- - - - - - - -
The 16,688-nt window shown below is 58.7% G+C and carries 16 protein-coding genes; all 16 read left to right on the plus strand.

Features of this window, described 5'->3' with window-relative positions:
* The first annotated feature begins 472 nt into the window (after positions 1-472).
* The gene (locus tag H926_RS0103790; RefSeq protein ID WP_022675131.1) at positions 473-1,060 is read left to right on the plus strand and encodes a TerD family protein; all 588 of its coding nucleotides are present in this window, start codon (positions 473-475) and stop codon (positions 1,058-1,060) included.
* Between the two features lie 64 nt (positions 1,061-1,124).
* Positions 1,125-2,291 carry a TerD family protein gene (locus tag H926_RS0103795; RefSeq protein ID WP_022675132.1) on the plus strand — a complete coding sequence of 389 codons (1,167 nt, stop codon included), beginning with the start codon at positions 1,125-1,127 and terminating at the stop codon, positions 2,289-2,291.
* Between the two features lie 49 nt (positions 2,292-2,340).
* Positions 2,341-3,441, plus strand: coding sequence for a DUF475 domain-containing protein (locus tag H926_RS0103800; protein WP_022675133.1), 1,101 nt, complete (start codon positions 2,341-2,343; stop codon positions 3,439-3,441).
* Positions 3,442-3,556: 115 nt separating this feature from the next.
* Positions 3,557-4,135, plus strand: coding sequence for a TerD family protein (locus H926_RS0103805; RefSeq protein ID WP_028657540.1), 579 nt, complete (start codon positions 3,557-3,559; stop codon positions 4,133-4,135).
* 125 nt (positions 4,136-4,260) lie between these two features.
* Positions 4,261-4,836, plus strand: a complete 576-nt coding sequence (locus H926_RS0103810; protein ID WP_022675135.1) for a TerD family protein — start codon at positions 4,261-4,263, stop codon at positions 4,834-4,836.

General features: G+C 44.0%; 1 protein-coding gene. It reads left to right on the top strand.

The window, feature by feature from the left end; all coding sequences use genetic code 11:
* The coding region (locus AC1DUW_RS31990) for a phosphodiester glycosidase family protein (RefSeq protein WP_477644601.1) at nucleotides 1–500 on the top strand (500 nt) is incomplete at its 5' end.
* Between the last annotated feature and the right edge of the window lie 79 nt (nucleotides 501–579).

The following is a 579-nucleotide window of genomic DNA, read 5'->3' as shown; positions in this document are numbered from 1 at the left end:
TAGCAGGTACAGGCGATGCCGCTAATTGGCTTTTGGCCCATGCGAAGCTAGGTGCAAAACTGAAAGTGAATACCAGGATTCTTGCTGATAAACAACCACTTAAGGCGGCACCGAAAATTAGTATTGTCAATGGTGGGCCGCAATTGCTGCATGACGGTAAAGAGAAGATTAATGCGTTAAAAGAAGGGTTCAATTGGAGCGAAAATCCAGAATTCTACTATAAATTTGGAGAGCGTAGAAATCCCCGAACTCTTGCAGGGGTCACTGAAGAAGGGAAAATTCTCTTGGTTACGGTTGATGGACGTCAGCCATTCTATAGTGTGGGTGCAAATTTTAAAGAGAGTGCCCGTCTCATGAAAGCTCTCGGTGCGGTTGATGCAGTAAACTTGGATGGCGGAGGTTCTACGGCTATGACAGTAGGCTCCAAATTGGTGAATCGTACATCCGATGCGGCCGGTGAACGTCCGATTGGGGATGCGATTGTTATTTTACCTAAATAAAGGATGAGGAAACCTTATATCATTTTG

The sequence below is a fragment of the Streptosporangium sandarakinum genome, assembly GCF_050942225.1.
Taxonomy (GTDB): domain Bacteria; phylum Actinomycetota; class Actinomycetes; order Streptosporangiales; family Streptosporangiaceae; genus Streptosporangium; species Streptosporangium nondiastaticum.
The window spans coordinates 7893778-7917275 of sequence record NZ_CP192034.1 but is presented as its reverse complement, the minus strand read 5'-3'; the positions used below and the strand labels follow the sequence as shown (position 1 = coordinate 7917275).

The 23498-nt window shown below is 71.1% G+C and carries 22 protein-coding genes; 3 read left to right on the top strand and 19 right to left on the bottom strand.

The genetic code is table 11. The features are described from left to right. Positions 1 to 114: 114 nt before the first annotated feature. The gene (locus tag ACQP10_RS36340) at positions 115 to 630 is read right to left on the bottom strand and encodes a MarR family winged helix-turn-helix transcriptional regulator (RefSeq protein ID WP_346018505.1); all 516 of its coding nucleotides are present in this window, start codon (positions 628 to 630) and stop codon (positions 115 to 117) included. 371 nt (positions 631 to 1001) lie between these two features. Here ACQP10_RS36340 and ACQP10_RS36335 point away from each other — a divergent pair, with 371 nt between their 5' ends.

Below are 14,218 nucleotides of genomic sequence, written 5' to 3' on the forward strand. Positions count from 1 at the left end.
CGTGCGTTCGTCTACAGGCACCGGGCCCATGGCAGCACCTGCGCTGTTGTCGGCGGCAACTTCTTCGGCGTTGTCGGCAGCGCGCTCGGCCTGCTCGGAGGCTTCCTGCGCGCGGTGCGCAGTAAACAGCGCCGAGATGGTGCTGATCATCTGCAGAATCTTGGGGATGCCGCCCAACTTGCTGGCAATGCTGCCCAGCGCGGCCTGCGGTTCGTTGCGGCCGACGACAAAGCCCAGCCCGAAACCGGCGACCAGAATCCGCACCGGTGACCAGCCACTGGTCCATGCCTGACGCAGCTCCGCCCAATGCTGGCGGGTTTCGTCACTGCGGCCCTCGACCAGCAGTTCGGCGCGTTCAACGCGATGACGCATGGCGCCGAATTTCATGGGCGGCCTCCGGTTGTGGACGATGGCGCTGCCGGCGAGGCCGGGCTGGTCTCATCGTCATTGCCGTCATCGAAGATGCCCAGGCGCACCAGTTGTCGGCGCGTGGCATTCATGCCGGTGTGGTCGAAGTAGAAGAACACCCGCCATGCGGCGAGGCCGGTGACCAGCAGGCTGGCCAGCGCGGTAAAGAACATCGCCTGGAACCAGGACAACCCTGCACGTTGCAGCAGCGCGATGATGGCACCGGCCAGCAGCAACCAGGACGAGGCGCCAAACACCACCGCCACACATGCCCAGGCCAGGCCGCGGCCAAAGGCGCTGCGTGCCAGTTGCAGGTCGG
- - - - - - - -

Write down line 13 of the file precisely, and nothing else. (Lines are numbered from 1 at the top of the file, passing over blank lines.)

General features: G+C 44.0%; 1 protein-coding gene. It reads left to right on the top strand.